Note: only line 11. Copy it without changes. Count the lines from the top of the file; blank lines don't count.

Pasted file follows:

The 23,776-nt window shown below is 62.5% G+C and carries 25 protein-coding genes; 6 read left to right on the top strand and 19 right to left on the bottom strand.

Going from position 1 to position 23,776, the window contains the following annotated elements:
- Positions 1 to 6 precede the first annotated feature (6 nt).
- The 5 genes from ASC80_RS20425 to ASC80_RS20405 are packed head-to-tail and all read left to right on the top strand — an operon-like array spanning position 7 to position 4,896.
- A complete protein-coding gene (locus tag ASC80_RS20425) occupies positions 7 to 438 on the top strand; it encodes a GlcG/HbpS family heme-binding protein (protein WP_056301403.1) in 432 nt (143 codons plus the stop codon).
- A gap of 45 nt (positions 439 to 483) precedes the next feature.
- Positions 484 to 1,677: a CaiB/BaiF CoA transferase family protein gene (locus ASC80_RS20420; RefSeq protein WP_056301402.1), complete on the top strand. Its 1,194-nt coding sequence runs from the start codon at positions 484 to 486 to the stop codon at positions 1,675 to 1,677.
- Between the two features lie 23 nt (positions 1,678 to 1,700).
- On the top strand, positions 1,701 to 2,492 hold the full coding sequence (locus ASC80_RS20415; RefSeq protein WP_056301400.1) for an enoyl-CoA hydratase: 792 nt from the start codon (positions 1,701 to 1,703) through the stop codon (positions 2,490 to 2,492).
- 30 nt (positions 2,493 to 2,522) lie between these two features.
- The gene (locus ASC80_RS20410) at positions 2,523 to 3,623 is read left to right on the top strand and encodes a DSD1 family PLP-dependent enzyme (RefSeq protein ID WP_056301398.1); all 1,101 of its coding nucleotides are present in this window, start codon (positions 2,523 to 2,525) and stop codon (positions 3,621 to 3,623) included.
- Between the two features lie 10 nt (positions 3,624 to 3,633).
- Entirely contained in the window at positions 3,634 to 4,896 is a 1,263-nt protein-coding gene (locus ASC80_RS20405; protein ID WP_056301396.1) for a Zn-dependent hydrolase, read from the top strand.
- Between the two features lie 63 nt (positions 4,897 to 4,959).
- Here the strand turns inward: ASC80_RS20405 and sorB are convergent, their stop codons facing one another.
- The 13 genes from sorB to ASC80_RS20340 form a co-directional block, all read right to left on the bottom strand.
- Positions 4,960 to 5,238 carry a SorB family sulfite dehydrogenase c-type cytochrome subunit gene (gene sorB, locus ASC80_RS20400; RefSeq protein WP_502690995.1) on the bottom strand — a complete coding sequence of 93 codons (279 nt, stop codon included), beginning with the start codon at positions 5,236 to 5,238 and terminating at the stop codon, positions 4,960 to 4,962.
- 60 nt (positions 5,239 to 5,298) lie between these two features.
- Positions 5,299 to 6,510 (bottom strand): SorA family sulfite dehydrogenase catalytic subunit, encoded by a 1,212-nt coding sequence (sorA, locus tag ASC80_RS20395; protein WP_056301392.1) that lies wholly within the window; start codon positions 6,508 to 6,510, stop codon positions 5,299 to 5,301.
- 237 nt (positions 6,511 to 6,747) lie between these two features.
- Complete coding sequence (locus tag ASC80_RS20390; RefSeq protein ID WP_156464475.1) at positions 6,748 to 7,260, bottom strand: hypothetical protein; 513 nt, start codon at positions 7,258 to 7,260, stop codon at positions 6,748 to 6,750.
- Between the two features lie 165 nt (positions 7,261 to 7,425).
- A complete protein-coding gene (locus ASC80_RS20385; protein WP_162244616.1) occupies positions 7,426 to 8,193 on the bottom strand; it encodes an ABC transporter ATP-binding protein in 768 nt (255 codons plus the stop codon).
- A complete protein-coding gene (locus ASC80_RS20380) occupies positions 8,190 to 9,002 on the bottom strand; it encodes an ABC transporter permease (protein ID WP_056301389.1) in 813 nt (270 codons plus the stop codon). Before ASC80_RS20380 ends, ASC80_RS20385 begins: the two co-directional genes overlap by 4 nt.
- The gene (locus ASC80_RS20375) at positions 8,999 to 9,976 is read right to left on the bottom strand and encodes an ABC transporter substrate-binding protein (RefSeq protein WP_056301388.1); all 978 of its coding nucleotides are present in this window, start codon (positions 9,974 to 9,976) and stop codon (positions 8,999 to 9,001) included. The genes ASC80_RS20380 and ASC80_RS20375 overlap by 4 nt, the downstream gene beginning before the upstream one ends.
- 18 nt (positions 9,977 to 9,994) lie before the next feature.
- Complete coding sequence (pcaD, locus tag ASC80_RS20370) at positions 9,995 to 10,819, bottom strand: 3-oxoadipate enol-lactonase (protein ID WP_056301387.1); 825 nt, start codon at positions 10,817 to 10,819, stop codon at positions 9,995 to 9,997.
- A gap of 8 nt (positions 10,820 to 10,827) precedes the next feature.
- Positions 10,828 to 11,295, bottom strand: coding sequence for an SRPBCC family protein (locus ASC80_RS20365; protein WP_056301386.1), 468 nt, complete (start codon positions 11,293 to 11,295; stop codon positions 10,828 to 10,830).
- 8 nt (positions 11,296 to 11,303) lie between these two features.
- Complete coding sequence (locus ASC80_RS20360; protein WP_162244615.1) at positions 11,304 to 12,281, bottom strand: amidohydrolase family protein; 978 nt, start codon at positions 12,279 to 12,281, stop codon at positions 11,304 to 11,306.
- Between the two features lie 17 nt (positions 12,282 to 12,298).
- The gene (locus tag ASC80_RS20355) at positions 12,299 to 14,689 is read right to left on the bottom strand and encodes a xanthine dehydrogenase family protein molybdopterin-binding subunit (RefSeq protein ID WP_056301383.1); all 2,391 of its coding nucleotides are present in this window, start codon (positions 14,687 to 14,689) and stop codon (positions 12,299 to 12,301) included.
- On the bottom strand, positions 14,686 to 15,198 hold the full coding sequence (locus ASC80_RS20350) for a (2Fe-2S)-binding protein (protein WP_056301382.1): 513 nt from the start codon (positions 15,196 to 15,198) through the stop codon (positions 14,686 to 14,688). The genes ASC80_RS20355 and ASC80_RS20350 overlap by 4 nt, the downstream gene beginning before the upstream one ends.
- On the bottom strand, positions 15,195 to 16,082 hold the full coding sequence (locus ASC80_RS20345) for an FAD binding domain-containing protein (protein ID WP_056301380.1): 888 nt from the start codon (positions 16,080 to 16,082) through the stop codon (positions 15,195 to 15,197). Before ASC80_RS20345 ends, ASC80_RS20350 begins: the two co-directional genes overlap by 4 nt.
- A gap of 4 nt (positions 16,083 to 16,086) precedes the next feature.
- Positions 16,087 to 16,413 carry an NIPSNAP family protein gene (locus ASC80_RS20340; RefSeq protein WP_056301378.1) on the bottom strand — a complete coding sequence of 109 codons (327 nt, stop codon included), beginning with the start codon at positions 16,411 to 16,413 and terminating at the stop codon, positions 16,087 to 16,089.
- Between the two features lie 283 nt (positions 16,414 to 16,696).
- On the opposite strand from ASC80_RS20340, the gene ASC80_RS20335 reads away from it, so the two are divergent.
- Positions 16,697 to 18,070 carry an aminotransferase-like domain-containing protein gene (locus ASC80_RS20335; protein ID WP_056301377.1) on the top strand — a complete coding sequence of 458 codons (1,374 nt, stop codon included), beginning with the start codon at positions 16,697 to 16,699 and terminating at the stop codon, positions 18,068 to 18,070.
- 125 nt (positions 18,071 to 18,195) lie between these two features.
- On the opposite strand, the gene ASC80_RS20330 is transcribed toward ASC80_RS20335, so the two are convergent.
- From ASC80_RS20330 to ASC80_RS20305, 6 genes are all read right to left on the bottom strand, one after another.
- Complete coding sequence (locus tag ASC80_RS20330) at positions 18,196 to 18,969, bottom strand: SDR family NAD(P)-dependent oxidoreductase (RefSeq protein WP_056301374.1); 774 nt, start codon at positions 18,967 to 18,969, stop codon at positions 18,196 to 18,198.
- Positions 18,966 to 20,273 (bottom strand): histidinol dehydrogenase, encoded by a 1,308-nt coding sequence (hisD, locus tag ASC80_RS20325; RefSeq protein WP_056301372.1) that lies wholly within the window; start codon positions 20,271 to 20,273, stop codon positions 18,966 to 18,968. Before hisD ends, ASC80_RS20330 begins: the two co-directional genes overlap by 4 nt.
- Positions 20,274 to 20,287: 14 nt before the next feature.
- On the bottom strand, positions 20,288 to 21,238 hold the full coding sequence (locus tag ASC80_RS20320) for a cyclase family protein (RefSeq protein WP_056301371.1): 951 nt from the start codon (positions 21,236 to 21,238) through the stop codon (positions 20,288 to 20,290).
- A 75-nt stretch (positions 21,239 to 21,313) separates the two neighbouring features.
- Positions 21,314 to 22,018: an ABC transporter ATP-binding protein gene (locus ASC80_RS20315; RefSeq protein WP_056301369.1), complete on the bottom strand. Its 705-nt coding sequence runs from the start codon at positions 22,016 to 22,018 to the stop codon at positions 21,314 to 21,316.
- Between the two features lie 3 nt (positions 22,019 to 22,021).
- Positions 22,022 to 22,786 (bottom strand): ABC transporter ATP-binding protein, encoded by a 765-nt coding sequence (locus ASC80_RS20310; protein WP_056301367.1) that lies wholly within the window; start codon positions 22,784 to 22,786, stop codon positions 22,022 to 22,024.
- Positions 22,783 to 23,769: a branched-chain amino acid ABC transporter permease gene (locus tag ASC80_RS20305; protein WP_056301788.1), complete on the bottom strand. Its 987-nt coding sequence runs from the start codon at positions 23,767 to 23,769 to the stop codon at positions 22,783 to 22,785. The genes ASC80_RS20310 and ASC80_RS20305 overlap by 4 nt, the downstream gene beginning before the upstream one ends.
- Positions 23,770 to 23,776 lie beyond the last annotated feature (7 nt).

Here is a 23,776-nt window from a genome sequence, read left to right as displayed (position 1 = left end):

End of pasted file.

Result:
- The gene (locus ASC80_RS20410) at positions 2,523 to 3,623 is read left to right on the top strand and encodes a DSD1 family PLP-dependent enzyme (RefSeq protein ID WP_056301398.1); all 1,101 of its coding nucleotides are present in this window, start codon (positions 2,523 to 2,525) and stop codon (positions 3,621 to 3,623) included.